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Coronavirus Charity finance policy

Restarting the economy amidst coronavirus

Charles Nall, Finance Director, Motability and former trustee and chair of Charity Finance Group

Post byGuest blogger

As the government begins to issue its plans for returning to work and restarting the economy, charities too must turn their attention to scenario planning for a safe return to work, when government decides the time is right. Charities need a more normal economy to restore income, reduce distress in society and thus reduce unmet demand on their services, and so better focus their limited resources to support those in need. The goal is to restore sufficient activity that organisations can at least ‘get by’ without significant further financial distress until a more normal functioning of the economy is possible.

This is an active topic of discussion amongst the members of the CFG Large Charities Special Interest Group where organisations have had an opportunity to share thinking and planning. Below, I list measures that could be considered by any charity with offices whilst others will be more situation dependent. The list might also provide a starting point for a checklist against which government advice can be considered as it emerges.

The organisation that is the basis for these examples is a service and grant providing charity based in a shared office building that has a shared canteen. Due to the distressing nature of some of the cases handled by the charity, normal services require physically present staff so that effective one to one support can be given. Homeworking is therefore of limited but still important use.

Measure

Reasons & comments

4-day week

3-day gap potentially reduces viral loading of the workplace back to zero. Potential to restore 80% of economic activity

Require soft face masks

Doesn’t compromise clinical supplies as non-clinical grade materials used. Facemasks reminder to all of crisis

Social distancing, 2m up to 5m where circulation space an issue

To allow 30-40% staff to work at once by using meeting rooms and communal spaces for desking. Needs mandated routes marking out.

Dual shifts, e.g. six hours each: 8am to 2pm and 2pm to 8pm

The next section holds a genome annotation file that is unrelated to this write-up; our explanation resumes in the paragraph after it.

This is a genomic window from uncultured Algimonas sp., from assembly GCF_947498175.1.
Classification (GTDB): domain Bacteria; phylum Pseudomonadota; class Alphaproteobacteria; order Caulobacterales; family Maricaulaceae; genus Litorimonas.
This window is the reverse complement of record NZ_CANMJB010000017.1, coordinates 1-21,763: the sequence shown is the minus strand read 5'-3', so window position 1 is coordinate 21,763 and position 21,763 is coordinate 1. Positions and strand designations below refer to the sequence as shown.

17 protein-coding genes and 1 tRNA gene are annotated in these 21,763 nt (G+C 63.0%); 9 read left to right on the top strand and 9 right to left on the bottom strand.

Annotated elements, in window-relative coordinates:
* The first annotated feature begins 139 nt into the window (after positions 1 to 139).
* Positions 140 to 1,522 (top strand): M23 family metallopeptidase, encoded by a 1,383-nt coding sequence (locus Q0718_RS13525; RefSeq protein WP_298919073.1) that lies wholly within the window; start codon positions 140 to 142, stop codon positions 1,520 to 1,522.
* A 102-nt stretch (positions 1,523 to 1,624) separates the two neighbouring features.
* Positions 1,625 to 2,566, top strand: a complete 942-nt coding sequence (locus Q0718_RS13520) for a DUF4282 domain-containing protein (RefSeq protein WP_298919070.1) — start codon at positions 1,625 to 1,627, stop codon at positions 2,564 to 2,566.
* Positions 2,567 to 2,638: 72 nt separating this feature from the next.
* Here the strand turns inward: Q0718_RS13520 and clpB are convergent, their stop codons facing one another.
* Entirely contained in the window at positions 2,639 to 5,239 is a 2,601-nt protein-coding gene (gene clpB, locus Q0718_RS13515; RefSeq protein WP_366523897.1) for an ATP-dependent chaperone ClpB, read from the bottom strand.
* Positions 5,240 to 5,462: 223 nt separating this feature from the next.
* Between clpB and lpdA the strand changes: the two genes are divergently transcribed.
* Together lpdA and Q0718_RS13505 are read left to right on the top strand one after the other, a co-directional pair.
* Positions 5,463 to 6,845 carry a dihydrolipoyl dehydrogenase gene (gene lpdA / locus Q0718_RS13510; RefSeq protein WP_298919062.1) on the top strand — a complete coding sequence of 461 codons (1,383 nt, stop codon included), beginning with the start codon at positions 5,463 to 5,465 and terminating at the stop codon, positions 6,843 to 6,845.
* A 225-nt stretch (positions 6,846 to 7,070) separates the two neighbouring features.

Doubles staff presence to 60-80%. With home-working, structured holidays, online training etc, allows 80%-90% capacity utilisation, possibly 100%. Needs detailed cleaning regime. Benefits include:

· All or nearly all staff working ca. 80%-100% of contractual hours

· All or nearly all staff earn & come off benefits

· Secures business viability if enough capacity in use to cover fixed overheads

Ban business travel and internal face to face meetings

To maintain social distancing

Ban cafeteria eating, provide self-service alternatives

To maintain social distancing

Coughing and sneezing provision of bins, bin liners, tissues

Government guidance that catching coughs and sneezes is effective

Provision of gloves

Reduces exposure to the virus in the environment. Uncomfortable for protracted use but probably sensible for visiting high traffic communal areas like drinks points and lavatories.

 

A particular area of concern for staff in many organisations will be using public transport. Common sense suggests the need is to reduce transmission through staggered travel patterns and face masks but system capacity constraints will mean it’s difficult to maintain even reduced social distancing. It’s likely that home working and Zoom (other conferencing services exist) are going to be with us for many months to come.

Meanwhile, stay safe and well so that as social distancing eases we and our organisations are in the best possible shape to help those we serve.

This blog is a contribution to a wider debate that many readers may be having in their organisations. For further thinking from CFG on this topic and more sign up to our regular newsletter

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